Tuesday, 14 September 2010

ABC Wednesday - Immaculate

Last November this is the view of Hoad hill, bracken golden brown and a strange structure on the top. Were we heading for the moon or some other interplanetary journey?  No, but there was a mystery inside for this was a repair to the 160 year old monument underneath, so what would the result be.
Nobody had ever seen the Hoad Monument looking so white
it was immaculate. The first part to appear above the scaffolding was the copper roof cap glinting in the sunlight.  Eventually, a couple of months ago the full lighthouse was revealed and on August 22 there was the official reopening, celebrated with incendiary devices, commonly called fireworks, and, nobody wanting to resist a pun, a Hoad down. 
 For the first time in over a decade the inside was open as well. Ever since it was in existence there has been a custodian in charge of opening, starting in 1850 when it was open 6 days a week and shut on Sundays. Now it is open once a week on a Sunday afternoon and on Bank Holidays from Easter to September.  There has been quite a rush for the curious wanting to see what has happened inside.

 There are placards and plasterwork at the bottom, all looking immaculate,  but really what we all want to do is to go to the top. I remember as a child the custodian used to sell sweets, but not today.  So after a wait, todays health and safety demands that only a certain number are allowed up at a time, we go up to the next level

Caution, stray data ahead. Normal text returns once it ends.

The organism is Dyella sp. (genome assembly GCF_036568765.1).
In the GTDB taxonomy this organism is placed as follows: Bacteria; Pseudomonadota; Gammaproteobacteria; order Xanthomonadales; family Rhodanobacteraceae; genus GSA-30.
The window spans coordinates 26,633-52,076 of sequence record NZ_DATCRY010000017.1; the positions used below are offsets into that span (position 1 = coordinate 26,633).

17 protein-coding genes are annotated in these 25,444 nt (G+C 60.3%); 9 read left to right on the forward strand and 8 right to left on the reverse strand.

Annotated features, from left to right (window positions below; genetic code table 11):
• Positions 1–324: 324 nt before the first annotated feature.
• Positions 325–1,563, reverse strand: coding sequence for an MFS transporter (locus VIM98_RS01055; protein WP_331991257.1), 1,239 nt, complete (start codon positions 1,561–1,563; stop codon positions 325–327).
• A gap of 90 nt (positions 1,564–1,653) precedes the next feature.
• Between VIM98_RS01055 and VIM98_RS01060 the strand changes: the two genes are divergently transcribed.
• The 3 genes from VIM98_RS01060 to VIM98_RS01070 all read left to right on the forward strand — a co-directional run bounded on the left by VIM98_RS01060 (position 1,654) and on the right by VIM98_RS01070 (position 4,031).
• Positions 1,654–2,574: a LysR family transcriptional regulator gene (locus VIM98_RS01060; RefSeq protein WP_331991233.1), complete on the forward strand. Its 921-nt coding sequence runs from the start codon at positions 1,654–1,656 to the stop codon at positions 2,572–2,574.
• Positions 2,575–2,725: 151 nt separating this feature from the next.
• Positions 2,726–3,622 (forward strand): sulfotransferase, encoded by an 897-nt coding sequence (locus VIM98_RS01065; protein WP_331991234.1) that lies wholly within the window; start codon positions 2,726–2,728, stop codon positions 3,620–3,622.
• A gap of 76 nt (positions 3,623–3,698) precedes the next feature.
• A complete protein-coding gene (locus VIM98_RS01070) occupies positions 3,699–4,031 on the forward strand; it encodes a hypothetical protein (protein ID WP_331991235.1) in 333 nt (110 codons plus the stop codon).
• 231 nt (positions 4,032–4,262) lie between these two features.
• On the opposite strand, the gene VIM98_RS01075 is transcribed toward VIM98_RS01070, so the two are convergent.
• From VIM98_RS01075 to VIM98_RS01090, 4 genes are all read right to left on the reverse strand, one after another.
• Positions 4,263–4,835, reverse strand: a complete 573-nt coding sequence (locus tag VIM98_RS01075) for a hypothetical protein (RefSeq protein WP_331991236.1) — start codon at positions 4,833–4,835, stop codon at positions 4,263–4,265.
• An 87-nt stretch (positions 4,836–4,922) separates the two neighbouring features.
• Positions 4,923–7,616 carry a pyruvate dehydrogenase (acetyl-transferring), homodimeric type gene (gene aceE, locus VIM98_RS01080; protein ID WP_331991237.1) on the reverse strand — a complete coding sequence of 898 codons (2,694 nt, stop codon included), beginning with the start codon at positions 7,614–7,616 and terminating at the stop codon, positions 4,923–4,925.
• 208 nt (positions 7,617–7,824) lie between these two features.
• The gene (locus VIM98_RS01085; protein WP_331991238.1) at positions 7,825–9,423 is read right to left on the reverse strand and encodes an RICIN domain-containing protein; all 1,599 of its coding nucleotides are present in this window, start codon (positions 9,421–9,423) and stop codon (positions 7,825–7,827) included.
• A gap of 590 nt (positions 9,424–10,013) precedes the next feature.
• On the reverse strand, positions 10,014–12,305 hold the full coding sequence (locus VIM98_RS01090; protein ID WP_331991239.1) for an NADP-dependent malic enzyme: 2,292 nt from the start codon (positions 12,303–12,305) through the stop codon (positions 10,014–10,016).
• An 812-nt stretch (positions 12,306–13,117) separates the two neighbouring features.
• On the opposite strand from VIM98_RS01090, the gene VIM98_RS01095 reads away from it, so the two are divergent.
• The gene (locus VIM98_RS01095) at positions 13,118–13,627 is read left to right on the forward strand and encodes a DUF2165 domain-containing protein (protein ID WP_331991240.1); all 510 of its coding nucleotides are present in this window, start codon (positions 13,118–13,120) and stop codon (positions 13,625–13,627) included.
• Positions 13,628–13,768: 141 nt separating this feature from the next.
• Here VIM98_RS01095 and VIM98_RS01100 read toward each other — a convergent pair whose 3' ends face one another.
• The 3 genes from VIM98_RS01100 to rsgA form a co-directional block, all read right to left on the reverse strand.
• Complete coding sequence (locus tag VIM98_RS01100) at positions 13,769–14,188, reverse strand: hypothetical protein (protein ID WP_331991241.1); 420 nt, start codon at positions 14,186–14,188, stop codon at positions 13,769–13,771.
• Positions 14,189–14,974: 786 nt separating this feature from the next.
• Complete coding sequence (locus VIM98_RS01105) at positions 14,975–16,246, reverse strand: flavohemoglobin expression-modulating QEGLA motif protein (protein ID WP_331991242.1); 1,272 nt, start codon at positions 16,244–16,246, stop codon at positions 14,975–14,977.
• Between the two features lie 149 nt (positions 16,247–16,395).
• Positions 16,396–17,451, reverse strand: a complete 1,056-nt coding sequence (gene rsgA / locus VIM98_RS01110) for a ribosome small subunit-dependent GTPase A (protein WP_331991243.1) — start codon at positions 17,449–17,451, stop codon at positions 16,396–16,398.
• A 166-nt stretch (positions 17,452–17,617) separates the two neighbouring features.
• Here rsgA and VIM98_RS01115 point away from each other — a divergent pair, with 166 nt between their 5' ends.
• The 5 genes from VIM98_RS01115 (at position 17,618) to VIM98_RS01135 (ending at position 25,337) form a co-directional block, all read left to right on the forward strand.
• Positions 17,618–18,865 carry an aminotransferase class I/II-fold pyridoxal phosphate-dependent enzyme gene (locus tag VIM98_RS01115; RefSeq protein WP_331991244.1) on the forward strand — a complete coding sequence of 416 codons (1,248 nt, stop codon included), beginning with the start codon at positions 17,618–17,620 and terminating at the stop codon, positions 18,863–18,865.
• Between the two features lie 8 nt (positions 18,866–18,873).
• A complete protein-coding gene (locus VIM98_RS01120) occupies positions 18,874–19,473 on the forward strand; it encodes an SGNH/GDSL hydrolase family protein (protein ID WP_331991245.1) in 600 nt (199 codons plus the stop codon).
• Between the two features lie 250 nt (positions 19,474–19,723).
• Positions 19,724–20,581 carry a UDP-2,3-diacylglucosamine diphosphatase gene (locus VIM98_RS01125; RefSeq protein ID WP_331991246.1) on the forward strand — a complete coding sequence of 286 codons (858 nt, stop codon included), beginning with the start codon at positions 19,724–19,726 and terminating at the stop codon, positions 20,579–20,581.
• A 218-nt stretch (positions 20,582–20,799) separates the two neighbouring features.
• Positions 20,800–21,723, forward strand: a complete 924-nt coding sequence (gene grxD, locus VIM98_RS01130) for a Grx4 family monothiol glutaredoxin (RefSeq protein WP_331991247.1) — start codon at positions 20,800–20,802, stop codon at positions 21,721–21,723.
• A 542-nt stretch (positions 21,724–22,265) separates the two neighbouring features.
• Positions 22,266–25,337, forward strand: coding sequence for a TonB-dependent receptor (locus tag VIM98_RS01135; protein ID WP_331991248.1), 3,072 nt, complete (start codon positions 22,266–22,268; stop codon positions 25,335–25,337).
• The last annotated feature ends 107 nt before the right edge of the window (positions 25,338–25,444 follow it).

Where we look at the rest of the 112 steps round the side we are going to climb. There is also a display about the history of Hoad whose official name is the John Barrow memorial.  This is a son of Ulverston who lived from 1764-1848,  leaving school to start work at 13, went on a whaling expedition to Greenland at 16, and was attached to the first British Embassy in China from 1792-94, where he learnt Mandarin Chinese and throughout his life had a fascination with China. However 1797 saw him land at the Cape of Good Hope, which had been occupied by the British because revolutionary France had occupied the Netherlands and the British did not want them landing on this strategic location at the tip of Africa.  Barrow married and decided to settle in South Africa but under the Peace of Amiens, the British handed the Cape back (only temporarily as it turned out) so he returned to England in 1804.  He was appointed 2nd Secretary of the Navy, a post he would hold for 40 years, where he sent expeditions into West Africa and also exploration of the Arctic by Ross, Parry and Franklin,who also tried to find the elusive north west passage. Barrow Point and Cape Barrow were named after him. He wrote a history of modern Arctic Voyages of Discovery which was published in 1846.

On his death a public subscription was started in Ulverston and a monument was erected on the hill he loved to walk on as a child. This was in the shape of the Eddystone Lighthouse standing 100 feet tall and inaugurated in 1850 to immortalize his achievements.

History over now, are you impatient to get to the top
Last steps now
And able to look out of the windows, in-between gasps for breath, I like to set a good pace when for some inconceivable reason the entrance gate was opened to me to lead out the half dozen intrepid stair climbers.  This is looking over Ulverston, and Glaxo's pharmaceutical plant to Chapel Island and Morecambe Bay. The view the other way to the Lakeland Hills was hazy and the sun reflected on the windows in the photos.